Weasel M29C Closed

$1.29

| /

The M29 Weasel was a World War II tracked vehicle, built by Studebaker, designed for operation in snow.

The Weasel idea was introduced in 1942, when the First Special Services Force needed transportation into Norway to knock out strategic power plants. The vehicle needed to move quickly and easily through the winter snows of Norway. It needed to be air transportable and be able to withstand the effects of being dropped by parachute and would also be able to carry arms, explosives and minimal resupply stocks.

The Norwegian mission was cancelled and therefore the Weasel was never used for its original intention. However, as it was amphibious and could cross terrain too soft for most other vehicles, it was used widely in both Italy and on the Western Front. It went ashore on Normandy, it was with the U.S. Army during the breakthrough at St. Lo., the Battle of the Bulge and in the mud of the Roer and the Rhine. M29 was a Cargo Carrier but was also used as a command center, radio, ambulance and signal line layer. US soldiers soon realized the Weasel could be used as an ambulance, as it could get to places not even Jeeps could. Another use was for crossing minefields, as its ground pressure was often too low to set off anti-tank mines.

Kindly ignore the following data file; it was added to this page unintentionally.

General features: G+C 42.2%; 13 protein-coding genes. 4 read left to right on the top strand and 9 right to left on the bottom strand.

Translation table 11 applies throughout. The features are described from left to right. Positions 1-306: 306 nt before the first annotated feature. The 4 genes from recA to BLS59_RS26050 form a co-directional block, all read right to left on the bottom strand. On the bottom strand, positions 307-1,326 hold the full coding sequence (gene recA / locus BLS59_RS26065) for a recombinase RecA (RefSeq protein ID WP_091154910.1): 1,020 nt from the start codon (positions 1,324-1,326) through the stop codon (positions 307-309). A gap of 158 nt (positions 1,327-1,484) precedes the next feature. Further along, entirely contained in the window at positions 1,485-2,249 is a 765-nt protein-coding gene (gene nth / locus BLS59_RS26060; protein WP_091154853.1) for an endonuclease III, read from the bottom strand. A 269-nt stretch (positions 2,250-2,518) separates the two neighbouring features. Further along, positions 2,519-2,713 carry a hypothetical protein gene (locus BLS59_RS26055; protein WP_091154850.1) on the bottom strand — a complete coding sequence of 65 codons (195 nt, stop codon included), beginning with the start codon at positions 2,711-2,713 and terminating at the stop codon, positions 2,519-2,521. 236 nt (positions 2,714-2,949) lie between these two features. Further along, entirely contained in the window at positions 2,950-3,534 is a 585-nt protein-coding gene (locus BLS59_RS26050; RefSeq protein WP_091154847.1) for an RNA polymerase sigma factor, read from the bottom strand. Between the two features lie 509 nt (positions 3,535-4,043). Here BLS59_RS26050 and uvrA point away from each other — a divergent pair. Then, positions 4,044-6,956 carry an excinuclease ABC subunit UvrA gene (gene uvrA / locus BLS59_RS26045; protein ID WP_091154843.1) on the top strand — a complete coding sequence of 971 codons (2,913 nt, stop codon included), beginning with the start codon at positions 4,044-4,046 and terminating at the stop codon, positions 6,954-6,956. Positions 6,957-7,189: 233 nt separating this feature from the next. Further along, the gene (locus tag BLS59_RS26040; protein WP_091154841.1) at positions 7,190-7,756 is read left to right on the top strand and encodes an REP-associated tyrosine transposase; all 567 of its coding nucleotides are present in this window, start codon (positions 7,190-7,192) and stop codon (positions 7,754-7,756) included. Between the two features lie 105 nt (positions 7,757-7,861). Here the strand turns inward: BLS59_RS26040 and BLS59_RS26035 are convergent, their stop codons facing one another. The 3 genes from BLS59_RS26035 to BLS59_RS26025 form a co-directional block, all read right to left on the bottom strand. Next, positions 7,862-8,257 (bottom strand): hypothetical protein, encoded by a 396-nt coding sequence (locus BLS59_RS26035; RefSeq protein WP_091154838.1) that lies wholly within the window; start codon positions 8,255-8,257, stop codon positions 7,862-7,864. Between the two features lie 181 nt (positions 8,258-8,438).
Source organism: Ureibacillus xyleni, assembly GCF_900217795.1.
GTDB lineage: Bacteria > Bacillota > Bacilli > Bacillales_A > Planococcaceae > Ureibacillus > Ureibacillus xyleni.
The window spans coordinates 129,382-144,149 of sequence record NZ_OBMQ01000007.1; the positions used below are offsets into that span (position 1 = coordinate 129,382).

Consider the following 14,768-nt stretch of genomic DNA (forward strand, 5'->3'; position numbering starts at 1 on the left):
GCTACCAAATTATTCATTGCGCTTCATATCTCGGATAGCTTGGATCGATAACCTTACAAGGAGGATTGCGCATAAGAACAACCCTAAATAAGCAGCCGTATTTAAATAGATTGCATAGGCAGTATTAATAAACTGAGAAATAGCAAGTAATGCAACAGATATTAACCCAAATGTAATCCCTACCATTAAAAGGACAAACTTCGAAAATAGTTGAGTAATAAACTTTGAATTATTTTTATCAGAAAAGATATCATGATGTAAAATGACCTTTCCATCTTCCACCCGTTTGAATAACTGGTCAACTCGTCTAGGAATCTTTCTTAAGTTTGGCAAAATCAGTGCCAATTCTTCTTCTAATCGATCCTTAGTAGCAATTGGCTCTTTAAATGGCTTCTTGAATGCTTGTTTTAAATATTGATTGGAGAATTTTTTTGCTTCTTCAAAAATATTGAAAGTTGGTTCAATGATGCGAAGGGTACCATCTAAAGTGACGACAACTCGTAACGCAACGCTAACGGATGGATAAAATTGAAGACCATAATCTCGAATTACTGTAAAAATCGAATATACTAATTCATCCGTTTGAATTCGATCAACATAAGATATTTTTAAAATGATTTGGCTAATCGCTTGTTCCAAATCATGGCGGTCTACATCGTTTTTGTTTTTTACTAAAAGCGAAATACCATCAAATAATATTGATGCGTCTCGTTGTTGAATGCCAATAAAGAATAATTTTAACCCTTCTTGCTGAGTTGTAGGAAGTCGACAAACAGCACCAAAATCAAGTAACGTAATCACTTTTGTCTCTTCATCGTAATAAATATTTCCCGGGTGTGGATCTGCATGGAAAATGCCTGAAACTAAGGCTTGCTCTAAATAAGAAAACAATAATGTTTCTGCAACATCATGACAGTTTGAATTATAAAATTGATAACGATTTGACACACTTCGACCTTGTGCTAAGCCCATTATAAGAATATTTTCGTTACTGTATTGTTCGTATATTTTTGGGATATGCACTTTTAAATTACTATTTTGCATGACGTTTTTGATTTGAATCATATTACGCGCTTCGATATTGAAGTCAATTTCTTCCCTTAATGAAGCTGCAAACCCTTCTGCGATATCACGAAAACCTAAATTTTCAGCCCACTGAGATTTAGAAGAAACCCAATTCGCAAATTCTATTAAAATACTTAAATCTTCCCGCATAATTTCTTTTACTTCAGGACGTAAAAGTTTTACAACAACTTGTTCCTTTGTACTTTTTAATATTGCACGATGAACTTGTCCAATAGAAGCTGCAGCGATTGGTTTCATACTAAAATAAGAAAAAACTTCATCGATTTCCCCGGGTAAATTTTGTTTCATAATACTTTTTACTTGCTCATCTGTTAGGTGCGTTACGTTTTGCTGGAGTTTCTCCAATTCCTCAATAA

The reliability of the vehicle when used in the European summer and during long road trips was the subject of consternation among Allied troops to whom they were assigned.